How to Get Over Yourself and Conquer Fear
“Don’t be Jethro. To cure nervousness, flip the mirror around and focus on how the audience feels about itself.” ~ Bill Hoogterp
I copied the following one way mirror story from the book “Your Perfect Presentation” by public-speaking coach Bill Hoogterp and I read it everytime I’m about to share content with my audience either on my website, in a meeting, when giving a presentation, or through any other means of communication;
Setup; Andrea gets flustered before giving presentations because she feels like she is being judged. The public speaking coach explains that yes, you are being judged, but who cares? Wanting people to see us in a positive light is normal but worrying too much about what they think of you gets in the way of communicating effectively with your audience.
Before learning how to overcome my fear of public speaking by getting over myself and focusing on my audience, I relied on techniques like taking a deep breath, and looking for a friendly face, and thinking of something funny, or imagining evryone in the audience in their underwear. These things seldom worked. What did work was when I came to the table fully prepared and after a few minutes I would naturally get over myself and just deliver my content.. This happens because you usually start a presentation thinking about how afraid you are that you’re going to mess up (you’re worried about how your audience will perceive you). If you’ve come to the table prepared and you love your content and your audience the strength of those emotions will drive the fear away. Anger and laughter will also overcome fear.
“So the cure for nervousness is to think of something that makes you feel great love or passion. Or something that gets your blood boiling. Or something that makes you laugh (but for goodness’ sake pick something better than the underwear). Those thoughts and images will drive out the fear.” ~ Bill Hoogterp
Another pitfall of focusing on yourself instead of your audience is illustrated by David Maister, author of The Trusted Advisor.
“According to Maister, we come to trust experts based on the sum of three factors—how competent they are in their particular field; how credible they are (do they know what they are talking about?); and how much they care about us—divided by a fourth: how much they focus on themselves.” ~ Bill Hoogterp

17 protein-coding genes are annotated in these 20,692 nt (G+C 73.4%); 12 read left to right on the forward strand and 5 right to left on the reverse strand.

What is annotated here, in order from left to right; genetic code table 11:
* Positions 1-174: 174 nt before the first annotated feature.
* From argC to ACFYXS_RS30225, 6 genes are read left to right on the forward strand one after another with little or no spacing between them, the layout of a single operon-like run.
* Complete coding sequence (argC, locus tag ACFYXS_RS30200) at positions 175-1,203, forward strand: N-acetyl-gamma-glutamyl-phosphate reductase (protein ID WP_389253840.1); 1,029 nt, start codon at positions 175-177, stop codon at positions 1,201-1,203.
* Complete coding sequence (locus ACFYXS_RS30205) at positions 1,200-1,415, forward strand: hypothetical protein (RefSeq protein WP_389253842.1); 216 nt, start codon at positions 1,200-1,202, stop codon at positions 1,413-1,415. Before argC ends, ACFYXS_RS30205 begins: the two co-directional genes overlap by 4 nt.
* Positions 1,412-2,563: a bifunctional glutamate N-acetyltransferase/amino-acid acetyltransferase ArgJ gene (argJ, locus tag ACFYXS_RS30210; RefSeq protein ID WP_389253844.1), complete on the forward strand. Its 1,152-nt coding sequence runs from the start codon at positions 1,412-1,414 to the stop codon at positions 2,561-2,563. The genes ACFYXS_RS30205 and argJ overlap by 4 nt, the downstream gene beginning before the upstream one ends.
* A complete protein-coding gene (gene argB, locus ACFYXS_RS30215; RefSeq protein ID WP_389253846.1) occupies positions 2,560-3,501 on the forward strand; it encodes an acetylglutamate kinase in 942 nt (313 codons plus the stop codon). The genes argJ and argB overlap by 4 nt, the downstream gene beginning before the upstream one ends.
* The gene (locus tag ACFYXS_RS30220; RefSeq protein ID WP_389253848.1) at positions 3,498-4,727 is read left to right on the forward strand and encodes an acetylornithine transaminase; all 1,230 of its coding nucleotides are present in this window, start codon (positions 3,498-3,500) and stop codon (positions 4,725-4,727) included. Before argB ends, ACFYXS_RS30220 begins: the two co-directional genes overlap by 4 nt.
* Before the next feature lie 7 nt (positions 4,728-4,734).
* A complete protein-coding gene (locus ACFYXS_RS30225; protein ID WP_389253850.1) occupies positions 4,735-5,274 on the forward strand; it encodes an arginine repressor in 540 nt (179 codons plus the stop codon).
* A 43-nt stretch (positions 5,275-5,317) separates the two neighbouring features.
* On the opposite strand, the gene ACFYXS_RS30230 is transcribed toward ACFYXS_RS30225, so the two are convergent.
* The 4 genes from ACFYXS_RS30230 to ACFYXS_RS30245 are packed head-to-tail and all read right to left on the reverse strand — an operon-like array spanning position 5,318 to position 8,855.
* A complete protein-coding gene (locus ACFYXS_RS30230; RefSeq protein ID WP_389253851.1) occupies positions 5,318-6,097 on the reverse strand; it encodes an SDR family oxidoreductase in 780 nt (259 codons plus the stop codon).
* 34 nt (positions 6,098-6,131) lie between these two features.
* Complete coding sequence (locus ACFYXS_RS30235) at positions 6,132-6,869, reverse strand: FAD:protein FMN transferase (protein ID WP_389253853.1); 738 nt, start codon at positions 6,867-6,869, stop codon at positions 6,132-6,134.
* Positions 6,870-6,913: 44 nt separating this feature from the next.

I was taking my car to the same high tech state of the art auto repair shop for several years because the service manager showed me that he knew what he was doing, was able to explain everything well, and seemed to have my best interests at heart. They went under new management and although they seemed competent they didn’t seem to have my best interests at heart. I decided to try the less flashy place across the street and they treated me so well that I decided to switch (forever).
I know a guy who is very smart and very good at what he does but every single story he tells is about him or it comes back to him. He has very few true friends.
What do you say to people like this whose only agenda in life is to do only what is in their own best interests?
Three simple words;
If you exude confidence and yet you focus on too much on yourself it has the same effect as fear in that you create a filter between you and your audience. If you are focusing too much of your energy on yourself you can not expect your content to reach your audience. Flip the one way mirror around and allow your energy to go out to your audience. It’s OK to be confident and knowledgeable but it is not OK to convey the message to your audience that you don’t care.
“When you stop thinking that you are the focus of your presentation and shift your focus to the audience, not only will you overcome your nervousness, but you will be much more successful in connecting with your audience. The best method I have ever found for overcoming nervousness is also the core technique for effective public speaking: focus on the audience check out this site.” ~ Bill Hoogterp
I would love to hear from anyone who has overcome their fear of public speaking. Tell us how you did it in the comment section below.
And thanks for stopping by!
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